same issues; that is why NAC is more relevant than ever.
By speaking to women in their own language, and not newspeak, Grant-Cummings
hopes to continue the work she took over
from NAC's previous president Sunera
Tobani.
"You take it a step at a time," she concludes. "You make sure it doesn't go backwards, it has to go forwards at all times."
What We're Doing on Our Summer
Vacation
Academic Advising Survey
The AMS University Commission has recent] v
published the results of the Academic Advising Survey, which was carried out in April. The purpose of
the survey was to obtain a clearer picture of the major
issues that concern UBC students about academic
advising. Approximately 600 students across all disciplines answered the survey — and you may be surprised at the results. For more information, please
contact Lica Chui, AMS Vice President, at 822-3092,
email at vicepres@ams.ubc.ca or drop by SUB 238.
Club Budgets
All clubs who do not submit a budget by Au
gust 26th will have their account fro2en until further
notice. This will mean that you will not be able to
operate your account in time for Clubs Days and
other events and activities.. Please contact the Finance Commission at 822-6868 for more information.
The AMS UpDare is published weekly
by the Alma Mater Society, your
student union. Should you have any
questions regarding usage of this
space, please contact Faye Samson,
AMS Communications Coordinator
at 822-1961, drop by SUB 266h, or
email at comco@ams.ubc.ca.
Clubs Daze
Applications for participating in AMS Clubs Days
(Sept 18,19 & 20th) will be distributed via club treasurer files. If vou have not received an application and
would like one, please see Jennie Chen, Director of
Administration in SUB Room 252, call 822-3961 or
email her at admin@ams.ubc.ca..
Part-time employment opportunities
Applications for part-time employment within the
AMS Commercial Services are now available at the
AMS Business Office in SUB Room 266.
SUBCetera gets a new look!
Check out the renovations happening on the SUB
Concourse. Soon, SUBCetera will offer a wide range
of new candy as well as magazines, newspapers and
greeting cards. You'll also be able to buy that last
minute gift of Body Shop products or Over the Moon
Chocolates, all priced under $10.00. You 11 still be able
to purchase bus passes, stamps, chocolate bars, cold
drinks and lots more.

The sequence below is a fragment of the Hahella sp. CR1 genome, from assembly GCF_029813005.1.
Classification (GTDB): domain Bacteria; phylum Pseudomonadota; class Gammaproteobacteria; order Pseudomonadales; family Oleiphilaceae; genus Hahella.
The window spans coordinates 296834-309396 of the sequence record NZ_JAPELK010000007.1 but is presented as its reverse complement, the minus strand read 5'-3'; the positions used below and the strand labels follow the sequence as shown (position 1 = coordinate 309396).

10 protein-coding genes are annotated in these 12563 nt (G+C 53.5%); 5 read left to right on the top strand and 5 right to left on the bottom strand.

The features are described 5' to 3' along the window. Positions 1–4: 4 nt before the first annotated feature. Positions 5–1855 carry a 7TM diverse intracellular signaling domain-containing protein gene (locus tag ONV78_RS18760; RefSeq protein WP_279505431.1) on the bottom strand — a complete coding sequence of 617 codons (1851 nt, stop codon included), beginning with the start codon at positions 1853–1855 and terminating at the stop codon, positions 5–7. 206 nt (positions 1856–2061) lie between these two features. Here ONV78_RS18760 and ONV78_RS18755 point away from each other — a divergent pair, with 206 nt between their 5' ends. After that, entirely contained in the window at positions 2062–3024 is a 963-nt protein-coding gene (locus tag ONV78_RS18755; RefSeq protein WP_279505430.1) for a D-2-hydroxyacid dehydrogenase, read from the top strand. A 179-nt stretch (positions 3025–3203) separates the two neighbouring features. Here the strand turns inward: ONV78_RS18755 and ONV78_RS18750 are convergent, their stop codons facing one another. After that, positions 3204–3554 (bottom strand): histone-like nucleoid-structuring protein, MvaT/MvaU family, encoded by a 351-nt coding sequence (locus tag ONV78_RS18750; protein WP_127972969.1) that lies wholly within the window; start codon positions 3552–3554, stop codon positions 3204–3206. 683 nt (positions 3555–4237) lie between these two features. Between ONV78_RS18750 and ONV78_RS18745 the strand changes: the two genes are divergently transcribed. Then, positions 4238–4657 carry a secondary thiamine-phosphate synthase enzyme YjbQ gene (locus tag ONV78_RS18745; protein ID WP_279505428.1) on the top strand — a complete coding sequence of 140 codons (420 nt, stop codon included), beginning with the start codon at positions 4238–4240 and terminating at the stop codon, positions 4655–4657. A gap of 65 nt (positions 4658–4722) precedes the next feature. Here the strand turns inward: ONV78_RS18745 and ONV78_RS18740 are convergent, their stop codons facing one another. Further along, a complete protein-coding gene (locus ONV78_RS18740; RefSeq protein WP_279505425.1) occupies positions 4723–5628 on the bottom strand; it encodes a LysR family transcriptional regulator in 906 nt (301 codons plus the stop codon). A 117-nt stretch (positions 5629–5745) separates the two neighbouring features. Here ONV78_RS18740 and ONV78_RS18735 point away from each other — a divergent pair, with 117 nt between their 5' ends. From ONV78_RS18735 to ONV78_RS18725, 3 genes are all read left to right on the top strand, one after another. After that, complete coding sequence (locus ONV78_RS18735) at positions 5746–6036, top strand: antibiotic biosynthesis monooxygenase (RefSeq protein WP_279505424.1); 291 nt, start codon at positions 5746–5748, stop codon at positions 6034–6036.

feedback@ams.ubc.ca
Do you have a complaint about parking? A suggestion for a provincial lobbying campaign? A question regarding campus safety? A comment about something the AMS is doing...or not doing? Email these
and other concerns to feedback@ams.ubc.ca. AMS
Communications will get the answers you need within
7 days and your email address will remain strictly confidential.
Essential Services:
Student Solutions to Student Problems
Looking for a part-time job? A better place to
live? A tutor for that killer math course? Check out
these essential student sen-ices. These services are
provided and operated bv students, for students, via
the Alma Mater Society, vour student union.
JobLink
Ombudsoffice
RentsLine
SafeWalk
SpeakEasy
Student Discounts
Tutoring Services
Used Bookstore
Volunteer Services
822-5627
822-4846
822-0888
822-5355
822-3777
822-9855
822-8724
822-2901
822-9268
Tangent Magazine: Correction
The email address for Fran Champagne, Editor
of Tangent magazine, has been changed from
mageditor@ams.ubc.ca to tangent@ams.ubc.ca.
Please redirect your inquiries to this email address.
Remember that Tangent magazine is looking for
writers, photographers and artists to get involved in
this new campus publication. Heck, we'll even pay
you for your efforts. Please contact Fran Champagne
at 822-9084, email at tangent@ams.ubc.ca or drop by
SUB 249B onTuesdav and Thursday mornings (temporary office hours until September).
For more information about what the
Alma Mater Society is doing for you,
please contact the AMS Executive via 822-
3971 or drop by SUB 238. AUGUST 15, 1996
THE UBYSSEY   3
The usual susp
Native American activist
Leonard Peltier has spent
twenty years imprisoned,
in spite of evidence which
strongly suggests his innocence.
  ..■■■■ by Joanne Deer
The Link
MONTREAL (CUP)-Since February 6, 1976, Leonard
Peltier, a Lakota Sioux, has been in prison, serving
two consecutive life sentences for the murder of two
FBI agents on the Pine Ridge reserve in South
Dakota. But since his conviction, the American government's evidence has
been unraveled as a string
of lies, coercion and scape-
goating.
For one thing, the prosec-
tution has conceded they
don't know who shot the FBI
agents. Documents obtained
under the Access to
Information Act show the
FBI's own tests proved the
bullets that killed the agents
did not come from the gun
they claimed Peltier fired.
At a recent parole hearing last December, officials
agreed that at most, Peltier was present at the shootout and could be guilty of aiding and abetting-a
crime that carries a maximum penalty of sixteen
years imprisonment.
Peltier seems to be the victim of
what some call the FBI's two-
pronged determination to blame
someone for the murder of two of
their agents, and quash the growing
movements for Native rights. But as
more and more evidence comes out
in Peltier's favour, he has become a
symbol of all that is wrong about
the American government's treatment of Native peoples.
Groups like Amnesty International have decried Peltier's conviction from the beginning. The
European Community passed a resolution in 1994 supporting Peltier's
application for presidential clemency. Political figures such as Nelson
Mandela and Jesse Jackson have
spoken on the subject; alternative
rockers Rage Against the Machine
dedicated their first-ever video,
"Freedom," to Peltier's cause; books,